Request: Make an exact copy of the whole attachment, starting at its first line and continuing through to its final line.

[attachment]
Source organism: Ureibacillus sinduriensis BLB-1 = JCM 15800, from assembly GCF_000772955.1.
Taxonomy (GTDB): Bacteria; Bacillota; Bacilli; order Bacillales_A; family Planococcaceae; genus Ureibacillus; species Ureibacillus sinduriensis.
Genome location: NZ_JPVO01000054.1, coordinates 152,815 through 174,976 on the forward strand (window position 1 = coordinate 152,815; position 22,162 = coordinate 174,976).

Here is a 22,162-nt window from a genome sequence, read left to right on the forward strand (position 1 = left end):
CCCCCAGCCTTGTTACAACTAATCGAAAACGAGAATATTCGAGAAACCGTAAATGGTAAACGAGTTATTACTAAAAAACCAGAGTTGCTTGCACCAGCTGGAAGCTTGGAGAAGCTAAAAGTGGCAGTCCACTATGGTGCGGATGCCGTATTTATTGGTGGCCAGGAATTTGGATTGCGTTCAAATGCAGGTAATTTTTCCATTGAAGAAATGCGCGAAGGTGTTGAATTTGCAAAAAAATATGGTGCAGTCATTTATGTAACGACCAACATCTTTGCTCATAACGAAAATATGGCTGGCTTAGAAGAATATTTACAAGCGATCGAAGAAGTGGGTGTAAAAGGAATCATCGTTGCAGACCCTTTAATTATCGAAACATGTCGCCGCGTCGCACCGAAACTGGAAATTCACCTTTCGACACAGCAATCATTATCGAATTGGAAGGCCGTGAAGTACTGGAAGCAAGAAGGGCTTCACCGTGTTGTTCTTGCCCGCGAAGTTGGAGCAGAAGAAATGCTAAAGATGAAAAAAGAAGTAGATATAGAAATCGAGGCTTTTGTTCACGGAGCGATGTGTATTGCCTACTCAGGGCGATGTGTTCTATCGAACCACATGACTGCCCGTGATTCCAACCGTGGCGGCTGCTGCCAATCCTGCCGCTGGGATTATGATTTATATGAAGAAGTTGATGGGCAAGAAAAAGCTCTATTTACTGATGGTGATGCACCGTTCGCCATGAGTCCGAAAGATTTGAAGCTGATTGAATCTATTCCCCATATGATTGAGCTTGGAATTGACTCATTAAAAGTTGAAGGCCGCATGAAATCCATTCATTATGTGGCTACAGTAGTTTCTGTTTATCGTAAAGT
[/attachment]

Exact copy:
Source organism: Ureibacillus sinduriensis BLB-1 = JCM 15800, from assembly GCF_000772955.1.
Taxonomy (GTDB): Bacteria; Bacillota; Bacilli; order Bacillales_A; family Planococcaceae; genus Ureibacillus; species Ureibacillus sinduriensis.
Genome location: NZ_JPVO01000054.1, coordinates 152,815 through 174,976 on the forward strand (window position 1 = coordinate 152,815; position 22,162 = coordinate 174,976).

Here is a 22,162-nt window from a genome sequence, read left to right on the forward strand (position 1 = left end):
CCCCCAGCCTTGTTACAACTAATCGAAAACGAGAATATTCGAGAAACCGTAAATGGTAAACGAGTTATTACTAAAAAACCAGAGTTGCTTGCACCAGCTGGAAGCTTGGAGAAGCTAAAAGTGGCAGTCCACTATGGTGCGGATGCCGTATTTATTGGTGGCCAGGAATTTGGATTGCGTTCAAATGCAGGTAATTTTTCCATTGAAGAAATGCGCGAAGGTGTTGAATTTGCAAAAAAATATGGTGCAGTCATTTATGTAACGACCAACATCTTTGCTCATAACGAAAATATGGCTGGCTTAGAAGAATATTTACAAGCGATCGAAGAAGTGGGTGTAAAAGGAATCATCGTTGCAGACCCTTTAATTATCGAAACATGTCGCCGCGTCGCACCGAAACTGGAAATTCACCTTTCGACACAGCAATCATTATCGAATTGGAAGGCCGTGAAGTACTGGAAGCAAGAAGGGCTTCACCGTGTTGTTCTTGCCCGCGAAGTTGGAGCAGAAGAAATGCTAAAGATGAAAAAAGAAGTAGATATAGAAATCGAGGCTTTTGTTCACGGAGCGATGTGTATTGCCTACTCAGGGCGATGTGTTCTATCGAACCACATGACTGCCCGTGATTCCAACCGTGGCGGCTGCTGCCAATCCTGCCGCTGGGATTATGATTTATATGAAGAAGTTGATGGGCAAGAAAAAGCTCTATTTACTGATGGTGATGCACCGTTCGCCATGAGTCCGAAAGATTTGAAGCTGATTGAATCTATTCCCCATATGATTGAGCTTGGAATTGACTCATTAAAAGTTGAAGGCCGCATGAAATCCATTCATTATGTGGCTACAGTAGTTTCTGTTTATCGTAAAGT